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Dealing with Workplace Violence: A Guide for Agency Planners


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Purpose of Handbook

This handbook, developed by the U. S. Office of Personnel Management and the Interagency Working Group on Violence in the Workplace, is the result of a cooperative effort of many Federal agencies sharing their expertise in preventing and dealing with workplace violence. It is intended to assist those who are responsible for establishing workplace violence initiatives at their agencies. However, we anticipate that its usefulness will extend well beyond the planning phase since many of the sections provide information that can be helpful for managers and specialists as they deal with difficult workplace violence situations.


Part I of the handbook introduces a process for developing an effective workplace violence program. It guides an agency's planning group through the basic steps of developing programs, policies, and prevention strategies.

Case studies

Part II presents a set of case studies for the planning group to use in analyzing agency needs, planning programs, and training personnel to respond to workplace violence situations. The case studies introduce a wide range of challenges an agency may face, and they provide discussion questions to help the planning group develop the most effective approach to these challenges.

Basic technical information

Part III offers basic technical information on several areas of expertise that may be involved in workplace violence programs. Its purpose is to serve as a reference for planning group members as they find themselves working with colleagues whose professional background is different from their own. While in no way comprehensive enough to serve as a training manual, it helps the planning group become more familiar with the technical language, legal constraints, and other special issues that each profession brings to the interdisciplinary group.


The guidance is based on the collective expertise and experience of Federal Government law enforcement officers, security specialists, criminal investigators, attorneys, employee relations specialists, Employee Assistance Program counselors, forensic psychologists, and union officials. It consists primarily of "lessons learned" from many years of experience with actual cases involving potentially violent employees. The guidance covers not only incidents of physical violence, such as shootings and assaults, but also the far more prevalent incidents of intimidating, "bullying," and other inappropriate behavior that frighten employees. It covers incidents involving employees and incidents involving individuals from outside the agency threatening violence against agency employees.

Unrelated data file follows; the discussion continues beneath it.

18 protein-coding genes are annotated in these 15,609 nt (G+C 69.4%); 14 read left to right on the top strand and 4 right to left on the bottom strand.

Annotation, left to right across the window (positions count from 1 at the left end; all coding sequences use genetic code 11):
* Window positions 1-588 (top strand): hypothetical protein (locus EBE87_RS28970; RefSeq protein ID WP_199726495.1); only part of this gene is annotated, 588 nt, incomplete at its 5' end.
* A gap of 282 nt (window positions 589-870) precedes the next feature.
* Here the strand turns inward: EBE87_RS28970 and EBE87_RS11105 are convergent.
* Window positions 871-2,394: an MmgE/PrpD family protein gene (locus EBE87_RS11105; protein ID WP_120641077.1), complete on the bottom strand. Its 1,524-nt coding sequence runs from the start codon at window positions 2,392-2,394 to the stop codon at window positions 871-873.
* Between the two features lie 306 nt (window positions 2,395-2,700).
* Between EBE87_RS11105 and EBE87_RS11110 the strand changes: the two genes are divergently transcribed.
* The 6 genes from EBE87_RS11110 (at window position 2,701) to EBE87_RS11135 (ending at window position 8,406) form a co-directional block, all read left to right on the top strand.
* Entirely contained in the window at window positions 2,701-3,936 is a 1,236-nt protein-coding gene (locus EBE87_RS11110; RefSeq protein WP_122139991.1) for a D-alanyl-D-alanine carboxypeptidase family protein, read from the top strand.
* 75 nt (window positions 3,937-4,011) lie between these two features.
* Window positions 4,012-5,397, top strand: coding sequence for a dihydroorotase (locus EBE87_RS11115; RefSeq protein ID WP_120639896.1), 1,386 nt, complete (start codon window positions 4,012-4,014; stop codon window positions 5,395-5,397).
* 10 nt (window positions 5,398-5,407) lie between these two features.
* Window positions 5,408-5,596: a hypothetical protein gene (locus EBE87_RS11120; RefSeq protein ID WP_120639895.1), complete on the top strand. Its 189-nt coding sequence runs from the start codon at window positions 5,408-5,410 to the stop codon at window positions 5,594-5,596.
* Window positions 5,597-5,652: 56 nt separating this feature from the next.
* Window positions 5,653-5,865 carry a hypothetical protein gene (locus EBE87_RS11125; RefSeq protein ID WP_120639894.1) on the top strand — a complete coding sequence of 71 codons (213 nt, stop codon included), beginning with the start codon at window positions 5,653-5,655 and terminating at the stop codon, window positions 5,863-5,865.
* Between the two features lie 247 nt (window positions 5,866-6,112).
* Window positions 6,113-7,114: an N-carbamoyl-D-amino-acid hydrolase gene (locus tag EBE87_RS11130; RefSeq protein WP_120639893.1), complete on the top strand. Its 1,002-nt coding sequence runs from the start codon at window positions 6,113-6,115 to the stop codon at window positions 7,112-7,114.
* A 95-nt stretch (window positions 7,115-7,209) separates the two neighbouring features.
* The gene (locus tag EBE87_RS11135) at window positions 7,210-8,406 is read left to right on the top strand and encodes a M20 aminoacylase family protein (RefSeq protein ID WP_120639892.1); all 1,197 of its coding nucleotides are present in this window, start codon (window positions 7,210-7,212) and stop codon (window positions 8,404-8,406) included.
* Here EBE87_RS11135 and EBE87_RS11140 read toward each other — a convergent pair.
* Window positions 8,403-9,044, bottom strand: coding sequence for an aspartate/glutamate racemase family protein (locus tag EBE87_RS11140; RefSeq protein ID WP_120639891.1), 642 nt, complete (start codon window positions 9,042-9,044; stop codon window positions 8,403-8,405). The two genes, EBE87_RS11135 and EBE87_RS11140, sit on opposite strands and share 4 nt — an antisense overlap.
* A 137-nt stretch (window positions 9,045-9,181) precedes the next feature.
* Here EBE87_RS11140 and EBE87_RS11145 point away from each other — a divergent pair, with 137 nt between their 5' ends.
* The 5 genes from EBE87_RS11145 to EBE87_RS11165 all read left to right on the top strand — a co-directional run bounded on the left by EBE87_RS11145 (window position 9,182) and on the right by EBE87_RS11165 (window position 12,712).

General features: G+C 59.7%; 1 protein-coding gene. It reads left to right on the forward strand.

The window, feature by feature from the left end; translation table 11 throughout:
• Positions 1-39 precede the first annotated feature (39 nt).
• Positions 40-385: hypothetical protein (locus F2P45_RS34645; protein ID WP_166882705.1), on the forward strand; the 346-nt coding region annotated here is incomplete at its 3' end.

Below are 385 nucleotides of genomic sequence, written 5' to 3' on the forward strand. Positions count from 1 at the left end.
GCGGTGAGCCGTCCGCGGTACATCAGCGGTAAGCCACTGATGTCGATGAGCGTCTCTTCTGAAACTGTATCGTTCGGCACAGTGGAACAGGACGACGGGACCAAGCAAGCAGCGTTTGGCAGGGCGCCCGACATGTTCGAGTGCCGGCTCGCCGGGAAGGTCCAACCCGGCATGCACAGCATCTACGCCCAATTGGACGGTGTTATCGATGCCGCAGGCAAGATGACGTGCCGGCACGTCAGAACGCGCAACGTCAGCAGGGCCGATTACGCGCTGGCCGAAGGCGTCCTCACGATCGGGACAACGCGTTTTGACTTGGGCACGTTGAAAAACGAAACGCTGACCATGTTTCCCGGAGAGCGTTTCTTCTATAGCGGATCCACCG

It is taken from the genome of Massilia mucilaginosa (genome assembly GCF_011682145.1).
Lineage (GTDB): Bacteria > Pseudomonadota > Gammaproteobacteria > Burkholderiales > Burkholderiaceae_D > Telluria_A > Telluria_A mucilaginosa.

The Importance of Planning

The central theme which emerges from the shared experience of these specialists from different disciplines is this: While some cases of workplace violence can be dealt with swiftly and easily by a manager with the assistance of just one specialist or one office, most cases can be resolved far more easily and effectively if there is a joint effort which has been planned out in advance by specialists from different disciplines.

Be prepared

Many who have never experienced workplace violence say, I don't need to worry about this. It would never happen in my office. Violent incidents are relatively rare, but they do occur, and lives can be lost. A little preparation and investment in prevention now could save a life. There is no strategy that works for every situation, but the likelihood of a successful resolution is much greater if you have prepared ahead of time.

The benefits of a joint effort

The experience of agencies who have developed programs has shown that managers are more willing to confront employees who exhibit disruptive and intimidating behavior when they are supported by a group of specialists who have done their homework and are prepared to reach out to others when they know a situation is beyond their expertise. This team approach promotes creative solutions and much needed support for the manager in dealing with difficult situations that might otherwise be ignored.

Deal with disruptive situations

Ignoring a situation usually results in an escalation of the problem. Morale and productivity are lowered; effective employees leave the organization. On the other hand, dealing effectively with situations like hostility, intimidation, and disruptive types of conflict creates a more productive workplace. This can have a deterrent effect on anyone contemplating or prone to committing acts of physical violence. Employees will see that there are consequences for their actions and that disruptive behavior is not tolerated in their organization.

This handbook is intended to complement existing Federal Government publications on workplace violence, such as the National Institute for Occupational Safety and Health's Violence in the Workplace Risk Factors and Prevention Strategies, and the Occupational Safety and Health Administration's Guidelines for Preventing Workplace Violence for Health Care and Social Service Workers.


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